An implicit dispersive transport algorithm for the US Geological Survey MOC3D solute-transport model
Kipp, K.L.; Konikow, L.F.; Hornberger, G.Z.
1998-01-01
This report documents an extension to the U.S. Geological Survey MOC3D transport model that incorporates an implicit-in-time difference approximation for the dispersive transport equation, including source/sink terms. The original MOC3D transport model (Version 1) uses the method of characteristics to solve the transport equation on the basis of the velocity field. The original MOC3D solution algorithm incorporates particle tracking to represent advective processes and an explicit finite-difference formulation to calculate dispersive fluxes. The new implicit procedure eliminates several stability criteria required for the previous explicit formulation. This allows much larger transport time increments to be used in dispersion-dominated problems. The decoupling of advective and dispersive transport in MOC3D, however, is unchanged. With the implicit extension, the MOC3D model is upgraded to Version 2. A description of the numerical method of the implicit dispersion calculation, the data-input requirements and output options, and the results of simulator testing and evaluation are presented. Version 2 of MOC3D was evaluated for the same set of problems used for verification of Version 1. These test results indicate that the implicit calculation of Version 2 matches the accuracy of Version 1, yet is more efficient than the explicit calculation for transport problems that are characterized by a grid Peclet number less than about 1.0.
Method for 3D Airway Topology Extraction
Grothausmann, Roman; Kellner, Manuela; Heidrich, Marko; Lorbeer, Raoul-Amadeus; Ripken, Tammo; Meyer, Heiko; Kuehnel, Mark P.; Ochs, Matthias; Rosenhahn, Bodo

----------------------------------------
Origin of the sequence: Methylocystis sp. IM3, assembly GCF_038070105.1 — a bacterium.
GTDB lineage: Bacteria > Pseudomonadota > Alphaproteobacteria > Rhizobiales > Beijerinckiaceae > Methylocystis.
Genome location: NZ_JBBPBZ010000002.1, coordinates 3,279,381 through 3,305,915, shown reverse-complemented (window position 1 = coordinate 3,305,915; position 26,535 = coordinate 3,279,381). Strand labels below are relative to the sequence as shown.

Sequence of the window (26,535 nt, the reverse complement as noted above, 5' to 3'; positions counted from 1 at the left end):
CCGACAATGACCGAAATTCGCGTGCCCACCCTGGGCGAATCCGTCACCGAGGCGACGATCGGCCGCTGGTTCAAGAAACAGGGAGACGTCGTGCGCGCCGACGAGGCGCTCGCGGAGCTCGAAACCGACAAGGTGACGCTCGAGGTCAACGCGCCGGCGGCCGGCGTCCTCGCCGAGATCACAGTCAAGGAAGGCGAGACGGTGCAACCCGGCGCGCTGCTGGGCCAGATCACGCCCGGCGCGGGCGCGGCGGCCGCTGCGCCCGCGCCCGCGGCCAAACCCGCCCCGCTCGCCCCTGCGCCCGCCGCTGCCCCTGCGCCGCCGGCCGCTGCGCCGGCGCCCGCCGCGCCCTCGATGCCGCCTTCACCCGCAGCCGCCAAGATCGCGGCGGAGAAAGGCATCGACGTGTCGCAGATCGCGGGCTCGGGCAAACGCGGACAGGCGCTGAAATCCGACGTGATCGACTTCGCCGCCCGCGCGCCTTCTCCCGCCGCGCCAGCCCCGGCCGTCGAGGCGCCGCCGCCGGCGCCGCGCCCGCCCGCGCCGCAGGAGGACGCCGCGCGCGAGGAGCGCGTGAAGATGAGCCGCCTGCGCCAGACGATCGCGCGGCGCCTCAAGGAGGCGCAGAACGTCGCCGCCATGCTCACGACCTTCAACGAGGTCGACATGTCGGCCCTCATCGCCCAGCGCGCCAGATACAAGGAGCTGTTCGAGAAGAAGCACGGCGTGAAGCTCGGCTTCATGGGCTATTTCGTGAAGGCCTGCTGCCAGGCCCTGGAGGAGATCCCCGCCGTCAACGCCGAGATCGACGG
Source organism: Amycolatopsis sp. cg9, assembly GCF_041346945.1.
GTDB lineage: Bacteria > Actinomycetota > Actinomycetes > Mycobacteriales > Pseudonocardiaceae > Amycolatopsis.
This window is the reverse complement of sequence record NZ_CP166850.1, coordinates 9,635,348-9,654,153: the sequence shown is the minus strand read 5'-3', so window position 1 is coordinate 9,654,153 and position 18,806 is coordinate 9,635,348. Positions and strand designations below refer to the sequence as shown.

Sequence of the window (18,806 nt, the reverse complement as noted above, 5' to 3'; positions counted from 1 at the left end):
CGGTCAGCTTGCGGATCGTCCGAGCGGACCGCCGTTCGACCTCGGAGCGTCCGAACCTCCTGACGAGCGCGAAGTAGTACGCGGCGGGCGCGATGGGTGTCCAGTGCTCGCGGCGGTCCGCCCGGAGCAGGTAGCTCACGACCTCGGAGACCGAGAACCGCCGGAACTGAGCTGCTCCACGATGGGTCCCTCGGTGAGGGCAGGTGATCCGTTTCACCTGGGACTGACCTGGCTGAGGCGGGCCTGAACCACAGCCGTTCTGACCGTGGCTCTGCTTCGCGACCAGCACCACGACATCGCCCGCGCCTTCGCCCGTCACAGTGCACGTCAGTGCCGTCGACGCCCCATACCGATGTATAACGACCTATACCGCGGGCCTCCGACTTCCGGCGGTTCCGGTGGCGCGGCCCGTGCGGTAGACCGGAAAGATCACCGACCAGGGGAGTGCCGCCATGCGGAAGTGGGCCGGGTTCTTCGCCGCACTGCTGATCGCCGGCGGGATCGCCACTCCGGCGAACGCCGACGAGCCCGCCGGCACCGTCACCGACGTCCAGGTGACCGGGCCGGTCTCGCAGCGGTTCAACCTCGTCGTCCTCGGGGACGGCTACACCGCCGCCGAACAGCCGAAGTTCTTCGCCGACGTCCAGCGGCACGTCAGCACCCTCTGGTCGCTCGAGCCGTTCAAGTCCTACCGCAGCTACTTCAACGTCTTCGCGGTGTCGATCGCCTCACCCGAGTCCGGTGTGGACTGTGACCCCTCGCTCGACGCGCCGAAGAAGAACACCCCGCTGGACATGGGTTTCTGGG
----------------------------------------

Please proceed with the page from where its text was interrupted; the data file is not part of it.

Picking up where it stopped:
2015-01-01
In lungs the number of conducting airway generations as well as bifurcation patterns varies across species and shows specific characteristics relating to illnesses or gene variations. A method to characterize the topology of the mouse airway tree using scanning laser optical tomography (SLOT) tomograms is presented in this paper. It is used to test discrimination between two types of mice based on detected differences in their conducting airway pattern. Based on segmentations of the airways in these tomograms, the main spanning tree of the volume skeleton is computed. The resulting graph structure is used to distinguish between wild type and surfactant protein (SP-D) deficient knock-out mice. PMID:25767561
a Fast Method for Measuring the Similarity Between 3d Model and 3d Point Cloud
NASA Astrophysics Data System (ADS)
Zhang, Zongliang; Li, Jonathan; Li, Xin; Lin, Yangbin; Zhang, Shanxin; Wang, Cheng
2016-06-01
This paper proposes a fast method for measuring the partial Similarity between 3D Model and 3D point Cloud (SimMC). It is crucial to measure SimMC for many point cloud-related applications such as 3D object retrieval and inverse procedural modelling. In our proposed method, the surface area of model and the Distance from Model to point Cloud (DistMC) are exploited as measurements to calculate SimMC. Here, DistMC is defined as the weighted distance of the distances between points sampled from model and point cloud. Similarly, Distance from point Cloud to Model (DistCM) is defined as the average distance of the distances between points in point cloud and model. In order to reduce huge computational burdens brought by calculation of DistCM in some traditional methods, we define SimMC as the ratio of weighted surface area of model to DistMC. Compared to those traditional SimMC measuring methods that are only able to measure global similarity, our method is capable of measuring partial similarity by employing distance-weighted strategy. Moreover, our method is able to be faster than other partial similarity assessment methods. We demonstrate the superiority of our method both on synthetic data and laser scanning data.